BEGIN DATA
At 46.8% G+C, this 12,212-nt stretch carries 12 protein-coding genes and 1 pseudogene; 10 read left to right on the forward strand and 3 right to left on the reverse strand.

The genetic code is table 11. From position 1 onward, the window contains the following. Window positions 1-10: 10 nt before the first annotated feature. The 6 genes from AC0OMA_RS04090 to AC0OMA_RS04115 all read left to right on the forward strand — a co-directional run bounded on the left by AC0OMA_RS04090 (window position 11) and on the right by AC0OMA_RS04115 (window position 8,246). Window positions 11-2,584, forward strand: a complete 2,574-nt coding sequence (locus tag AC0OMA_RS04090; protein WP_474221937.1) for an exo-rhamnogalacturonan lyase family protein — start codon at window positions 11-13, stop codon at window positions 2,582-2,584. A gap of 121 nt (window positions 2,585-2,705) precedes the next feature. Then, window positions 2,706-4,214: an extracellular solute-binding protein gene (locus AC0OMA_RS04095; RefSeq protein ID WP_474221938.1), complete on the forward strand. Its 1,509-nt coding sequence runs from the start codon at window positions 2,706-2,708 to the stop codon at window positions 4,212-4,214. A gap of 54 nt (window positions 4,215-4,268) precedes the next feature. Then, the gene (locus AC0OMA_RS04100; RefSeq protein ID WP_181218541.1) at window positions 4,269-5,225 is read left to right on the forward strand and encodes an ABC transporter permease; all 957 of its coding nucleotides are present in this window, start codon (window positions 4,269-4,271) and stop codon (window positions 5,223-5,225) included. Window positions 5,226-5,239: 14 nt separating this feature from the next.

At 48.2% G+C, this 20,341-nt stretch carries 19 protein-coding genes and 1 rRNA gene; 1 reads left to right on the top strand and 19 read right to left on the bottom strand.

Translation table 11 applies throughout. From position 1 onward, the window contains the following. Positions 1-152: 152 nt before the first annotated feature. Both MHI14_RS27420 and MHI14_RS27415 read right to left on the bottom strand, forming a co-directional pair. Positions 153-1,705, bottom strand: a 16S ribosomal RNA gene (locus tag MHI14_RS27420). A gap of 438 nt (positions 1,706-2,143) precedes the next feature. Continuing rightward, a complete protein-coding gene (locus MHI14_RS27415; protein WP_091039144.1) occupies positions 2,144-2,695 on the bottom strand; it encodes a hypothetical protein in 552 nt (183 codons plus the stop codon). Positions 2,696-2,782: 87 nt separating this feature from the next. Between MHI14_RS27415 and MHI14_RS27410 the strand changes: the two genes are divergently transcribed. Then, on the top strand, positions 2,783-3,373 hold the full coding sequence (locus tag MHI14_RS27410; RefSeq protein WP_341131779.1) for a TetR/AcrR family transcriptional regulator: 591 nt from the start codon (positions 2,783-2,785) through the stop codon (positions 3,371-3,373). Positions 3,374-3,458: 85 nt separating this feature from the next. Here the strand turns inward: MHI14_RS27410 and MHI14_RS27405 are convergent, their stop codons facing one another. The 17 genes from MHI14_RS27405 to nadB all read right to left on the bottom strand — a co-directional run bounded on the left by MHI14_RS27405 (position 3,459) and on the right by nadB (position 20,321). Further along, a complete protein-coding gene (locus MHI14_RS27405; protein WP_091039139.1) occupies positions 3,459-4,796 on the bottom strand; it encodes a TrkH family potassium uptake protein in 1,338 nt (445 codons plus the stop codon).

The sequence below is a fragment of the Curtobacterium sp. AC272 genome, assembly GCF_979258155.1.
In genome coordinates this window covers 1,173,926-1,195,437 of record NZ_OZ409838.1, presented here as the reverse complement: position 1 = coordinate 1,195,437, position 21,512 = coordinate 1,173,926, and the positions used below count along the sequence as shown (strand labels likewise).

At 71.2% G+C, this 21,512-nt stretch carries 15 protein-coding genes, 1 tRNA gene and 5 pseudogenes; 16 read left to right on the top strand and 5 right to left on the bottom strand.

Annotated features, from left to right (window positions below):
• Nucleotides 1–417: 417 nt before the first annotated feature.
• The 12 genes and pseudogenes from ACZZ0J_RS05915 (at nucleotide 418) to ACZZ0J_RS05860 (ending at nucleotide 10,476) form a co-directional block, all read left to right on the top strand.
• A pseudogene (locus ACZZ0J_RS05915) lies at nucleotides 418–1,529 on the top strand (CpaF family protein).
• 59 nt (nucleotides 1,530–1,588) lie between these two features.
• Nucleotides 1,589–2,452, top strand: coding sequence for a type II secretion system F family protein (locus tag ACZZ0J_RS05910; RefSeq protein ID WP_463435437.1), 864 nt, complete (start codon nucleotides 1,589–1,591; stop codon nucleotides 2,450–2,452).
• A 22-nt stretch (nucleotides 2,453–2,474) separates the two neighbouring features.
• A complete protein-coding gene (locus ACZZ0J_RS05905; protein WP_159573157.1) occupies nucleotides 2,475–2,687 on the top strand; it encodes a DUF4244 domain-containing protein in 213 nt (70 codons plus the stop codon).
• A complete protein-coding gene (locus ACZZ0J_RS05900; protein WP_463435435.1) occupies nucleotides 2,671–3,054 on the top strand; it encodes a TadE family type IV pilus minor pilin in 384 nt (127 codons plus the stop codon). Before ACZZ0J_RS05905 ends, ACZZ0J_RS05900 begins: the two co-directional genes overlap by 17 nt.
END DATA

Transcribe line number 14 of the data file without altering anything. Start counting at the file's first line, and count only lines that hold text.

• A 22-nt stretch (nucleotides 2,453–2,474) separates the two neighbouring features.